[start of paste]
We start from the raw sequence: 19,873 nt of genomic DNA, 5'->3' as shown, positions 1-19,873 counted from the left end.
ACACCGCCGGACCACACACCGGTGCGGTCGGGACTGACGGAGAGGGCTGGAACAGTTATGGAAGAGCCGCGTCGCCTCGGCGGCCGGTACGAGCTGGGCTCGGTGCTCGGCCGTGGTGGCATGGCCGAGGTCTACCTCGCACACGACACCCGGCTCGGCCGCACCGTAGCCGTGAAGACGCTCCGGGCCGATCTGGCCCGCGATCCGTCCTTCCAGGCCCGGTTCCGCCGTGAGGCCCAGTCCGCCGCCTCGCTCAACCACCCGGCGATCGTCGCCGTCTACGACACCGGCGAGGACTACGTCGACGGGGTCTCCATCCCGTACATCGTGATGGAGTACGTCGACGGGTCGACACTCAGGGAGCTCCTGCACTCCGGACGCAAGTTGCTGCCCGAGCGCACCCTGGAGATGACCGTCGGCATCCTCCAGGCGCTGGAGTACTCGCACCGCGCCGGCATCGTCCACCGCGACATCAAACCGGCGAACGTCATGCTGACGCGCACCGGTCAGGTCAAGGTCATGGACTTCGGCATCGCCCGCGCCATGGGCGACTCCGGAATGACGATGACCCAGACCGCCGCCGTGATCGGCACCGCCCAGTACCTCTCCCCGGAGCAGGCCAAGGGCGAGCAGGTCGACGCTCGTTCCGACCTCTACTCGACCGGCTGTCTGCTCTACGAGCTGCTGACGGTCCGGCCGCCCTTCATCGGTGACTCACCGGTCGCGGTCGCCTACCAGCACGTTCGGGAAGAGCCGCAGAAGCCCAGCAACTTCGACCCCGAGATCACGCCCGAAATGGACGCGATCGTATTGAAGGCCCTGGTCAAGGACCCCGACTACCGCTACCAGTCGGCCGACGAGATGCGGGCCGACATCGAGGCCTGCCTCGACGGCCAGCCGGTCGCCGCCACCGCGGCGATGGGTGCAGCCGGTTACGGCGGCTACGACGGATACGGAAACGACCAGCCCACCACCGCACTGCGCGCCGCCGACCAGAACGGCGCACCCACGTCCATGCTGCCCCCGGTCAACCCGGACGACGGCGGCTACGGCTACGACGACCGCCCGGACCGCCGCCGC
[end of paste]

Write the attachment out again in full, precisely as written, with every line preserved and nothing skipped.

We start from the raw sequence: 19,873 nt of genomic DNA, 5'->3' as shown, positions 1-19,873 counted from the left end.
ACACCGCCGGACCACACACCGGTGCGGTCGGGACTGACGGAGAGGGCTGGAACAGTTATGGAAGAGCCGCGTCGCCTCGGCGGCCGGTACGAGCTGGGCTCGGTGCTCGGCCGTGGTGGCATGGCCGAGGTCTACCTCGCACACGACACCCGGCTCGGCCGCACCGTAGCCGTGAAGACGCTCCGGGCCGATCTGGCCCGCGATCCGTCCTTCCAGGCCCGGTTCCGCCGTGAGGCCCAGTCCGCCGCCTCGCTCAACCACCCGGCGATCGTCGCCGTCTACGACACCGGCGAGGACTACGTCGACGGGGTCTCCATCCCGTACATCGTGATGGAGTACGTCGACGGGTCGACACTCAGGGAGCTCCTGCACTCCGGACGCAAGTTGCTGCCCGAGCGCACCCTGGAGATGACCGTCGGCATCCTCCAGGCGCTGGAGTACTCGCACCGCGCCGGCATCGTCCACCGCGACATCAAACCGGCGAACGTCATGCTGACGCGCACCGGTCAGGTCAAGGTCATGGACTTCGGCATCGCCCGCGCCATGGGCGACTCCGGAATGACGATGACCCAGACCGCCGCCGTGATCGGCACCGCCCAGTACCTCTCCCCGGAGCAGGCCAAGGGCGAGCAGGTCGACGCTCGTTCCGACCTCTACTCGACCGGCTGTCTGCTCTACGAGCTGCTGACGGTCCGGCCGCCCTTCATCGGTGACTCACCGGTCGCGGTCGCCTACCAGCACGTTCGGGAAGAGCCGCAGAAGCCCAGCAACTTCGACCCCGAGATCACGCCCGAAATGGACGCGATCGTATTGAAGGCCCTGGTCAAGGACCCCGACTACCGCTACCAGTCGGCCGACGAGATGCGGGCCGACATCGAGGCCTGCCTCGACGGCCAGCCGGTCGCCGCCACCGCGGCGATGGGTGCAGCCGGTTACGGCGGCTACGACGGATACGGAAACGACCAGCCCACCACCGCACTGCGCGCCGCCGACCAGAACGGCGCACCCACGTCCATGCTGCCCCCGGTCAACCCGGACGACGGCGGCTACGGCTACGACGACCGCCCGGACCGCCGCCGC